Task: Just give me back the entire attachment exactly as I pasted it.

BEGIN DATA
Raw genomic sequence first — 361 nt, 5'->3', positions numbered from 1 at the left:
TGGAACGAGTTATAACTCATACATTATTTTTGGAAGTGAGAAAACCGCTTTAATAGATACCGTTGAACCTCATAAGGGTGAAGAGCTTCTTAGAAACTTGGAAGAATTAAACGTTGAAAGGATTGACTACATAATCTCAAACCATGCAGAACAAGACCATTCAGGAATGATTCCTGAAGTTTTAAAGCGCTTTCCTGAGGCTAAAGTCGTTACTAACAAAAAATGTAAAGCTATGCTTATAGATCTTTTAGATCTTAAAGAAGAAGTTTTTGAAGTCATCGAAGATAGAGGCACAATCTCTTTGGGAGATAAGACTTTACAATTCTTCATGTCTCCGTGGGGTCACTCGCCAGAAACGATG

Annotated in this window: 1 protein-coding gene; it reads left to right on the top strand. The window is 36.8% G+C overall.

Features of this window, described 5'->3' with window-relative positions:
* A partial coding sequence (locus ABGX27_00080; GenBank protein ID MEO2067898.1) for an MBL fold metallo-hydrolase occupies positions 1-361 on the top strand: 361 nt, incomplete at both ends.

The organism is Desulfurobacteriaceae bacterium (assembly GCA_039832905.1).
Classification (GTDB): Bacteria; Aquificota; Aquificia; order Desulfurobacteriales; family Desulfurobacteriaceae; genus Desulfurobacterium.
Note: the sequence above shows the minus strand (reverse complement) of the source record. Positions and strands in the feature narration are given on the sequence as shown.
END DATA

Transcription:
Raw genomic sequence first — 361 nt, 5'->3', positions numbered from 1 at the left:
TGGAACGAGTTATAACTCATACATTATTTTTGGAAGTGAGAAAACCGCTTTAATAGATACCGTTGAACCTCATAAGGGTGAAGAGCTTCTTAGAAACTTGGAAGAATTAAACGTTGAAAGGATTGACTACATAATCTCAAACCATGCAGAACAAGACCATTCAGGAATGATTCCTGAAGTTTTAAAGCGCTTTCCTGAGGCTAAAGTCGTTACTAACAAAAAATGTAAAGCTATGCTTATAGATCTTTTAGATCTTAAAGAAGAAGTTTTTGAAGTCATCGAAGATAGAGGCACAATCTCTTTGGGAGATAAGACTTTACAATTCTTCATGTCTCCGTGGGGTCACTCGCCAGAAACGATG

Annotated in this window: 1 protein-coding gene; it reads left to right on the top strand. The window is 36.8% G+C overall.

Features of this window, described 5'->3' with window-relative positions:
* A partial coding sequence (locus ABGX27_00080; GenBank protein ID MEO2067898.1) for an MBL fold metallo-hydrolase occupies positions 1-361 on the top strand: 361 nt, incomplete at both ends.

The organism is Desulfurobacteriaceae bacterium (assembly GCA_039832905.1).
Classification (GTDB): Bacteria; Aquificota; Aquificia; order Desulfurobacteriales; family Desulfurobacteriaceae; genus Desulfurobacterium.
Note: the sequence above shows the minus strand (reverse complement) of the source record. Positions and strands in the feature narration are given on the sequence as shown.